Effective Coaching Cues and Analogies for Overcoming Common Problems in Kids’ Sprint Acceleration
An effective sprint acceleration away from the start line involves exploding forward with the eyes focused down, as if all power is being directed through the top of the head.
This can be difficult for kids to achieve. Two of the main problems they have are:
They can be slow to move off the line. Physically, they lack strength/power and many have delayed reaction times. A limiting mental factor is their lack of concentration. They also struggle to understand exactly what they need to do
They commonly look towards the finish line or pop up too quickly while trying to accelerate. This compromises the effectiveness of the movement.
Despite their physical limitations, we can start to teach kids the intent and shape of the movement.
But how to communicate this to them?
Analogies are arguably the strongest form of coaching cue.
The speed, direction, force, and shape of the initial sprint acceleration can be related to a jet taking off from an aircraft carrier – a fast, horizontal projection forward. (Tell the athletes that they need to take off like a jet, “not a helicopter”!).
Take-off like a jet from an aircraft carrier.
However, your first-choice coaching cue, will sometimes not work.
This is an exchange I once had with a child:
Me: “Take off the start line like a jet taking off from an aircraft carrier”.
Child: “What’s an aircraft carrier?”
No matter how much you like a coaching cue (I LOVE the aircraft carrier analogy), if it doesn’t resonate with the child, it is worthless in that situation. Rather than persist with something that is not getting through, don’t be afraid to create and invent. Sometimes it’s just about finding the right words.
Alternative Acceleration Analogies
Below are some alternative acceleration analogies to try with kids. Each analogy reflects the direction, force/speed, and/or shape of the target movement.
They focus on:
- Intent: Explode away from the line fast and project forwards
- Shape: Eyes down; a big range of movement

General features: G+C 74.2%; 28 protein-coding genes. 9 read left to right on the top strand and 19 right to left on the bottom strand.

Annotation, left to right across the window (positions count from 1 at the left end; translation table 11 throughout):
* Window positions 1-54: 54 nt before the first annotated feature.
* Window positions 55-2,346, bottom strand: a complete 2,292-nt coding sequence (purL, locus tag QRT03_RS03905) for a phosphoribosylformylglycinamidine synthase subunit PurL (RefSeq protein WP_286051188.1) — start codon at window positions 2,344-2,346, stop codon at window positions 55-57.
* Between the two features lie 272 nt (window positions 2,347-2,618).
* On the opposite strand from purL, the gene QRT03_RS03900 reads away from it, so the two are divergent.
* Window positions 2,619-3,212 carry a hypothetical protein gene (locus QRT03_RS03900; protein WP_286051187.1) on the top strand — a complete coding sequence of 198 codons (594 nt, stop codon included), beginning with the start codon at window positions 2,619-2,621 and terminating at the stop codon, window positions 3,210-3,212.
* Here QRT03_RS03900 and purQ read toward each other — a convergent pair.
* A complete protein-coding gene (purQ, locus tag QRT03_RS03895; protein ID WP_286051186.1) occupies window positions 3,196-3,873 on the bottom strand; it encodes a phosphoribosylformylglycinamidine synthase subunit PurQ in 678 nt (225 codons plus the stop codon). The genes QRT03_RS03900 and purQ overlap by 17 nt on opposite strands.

“Imagine you’re a rocket blasting off to the finish line.”
“Pretend you’re a superhero springing forward from a tall building, eyes looking down at the action below!”
“Be like a racehorse jumping out of the starting gate, explode forward with your eyes focused downward!”
“Pretend you’re a diver diving into a pool, leap forward with your eyes looking straight down at the water!”
5. Race Car
“Imagine you’re a race car revving up at the starting line. When the flag drops, step on the pedal and shoot out from the start!”
“Think of yourself as a jack-in-the-box. Spring out of the start!”
“Picture yourself as a coiled spring, ready to unleash your power in a big leap.”
8. Lightning Bolt
“Think of yourself as a lightning bolt shooting out of a storm cloud. Eyes down, channel all your energy to surge forward with lightning speed!”
“Visualize yourself as a powerful volcano erupting. Burst forward with explosive force!”
“Imagine you’re a cannonball being shot out of a cannon. Focus your eyes down and blast forward with power!”
“Imagine you’re a powerful arrow being shot from a bow.”
Concise Coaching Cues
Sometimes you need something short and sweet. Try these:
- “Eyes down, power up, go!”
- “Focus down, explode forward.”
- “Burst forward with all your power!
- “Eyes down, push off strong.”
- “Downward eyes, burst forward.”
- “Focus, power, take off.”
- “Eyes down, unleash speed.”
Effective sprint acceleration at the start line requires explosive power, precise body positioning, and focused intent. For kids, this can be challenging, but with the right coaching cues and analogies, they can learn to understand and execute the movement more effectively. Remember, not every coaching cue will work for every child, so be open to creating and inventing new ways to communicate the message.
A Fun Sprints Lesson Plan For Kids E-Book (plus bonus cheat sheet) by Coaching Young Athletes
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Darren Wensor is a sports development professional, coach educator, specialist coach of young athletes, and founder of the blog coachingyoungathletes.com. Learn more about him here and connect with him on Twitter, Facebook, Linkedin, or via email. Check out Coaching Young Athletes on YouTube, the Coaching Young Athletes podcast, and the Coaching Young Athletes E-Book Series.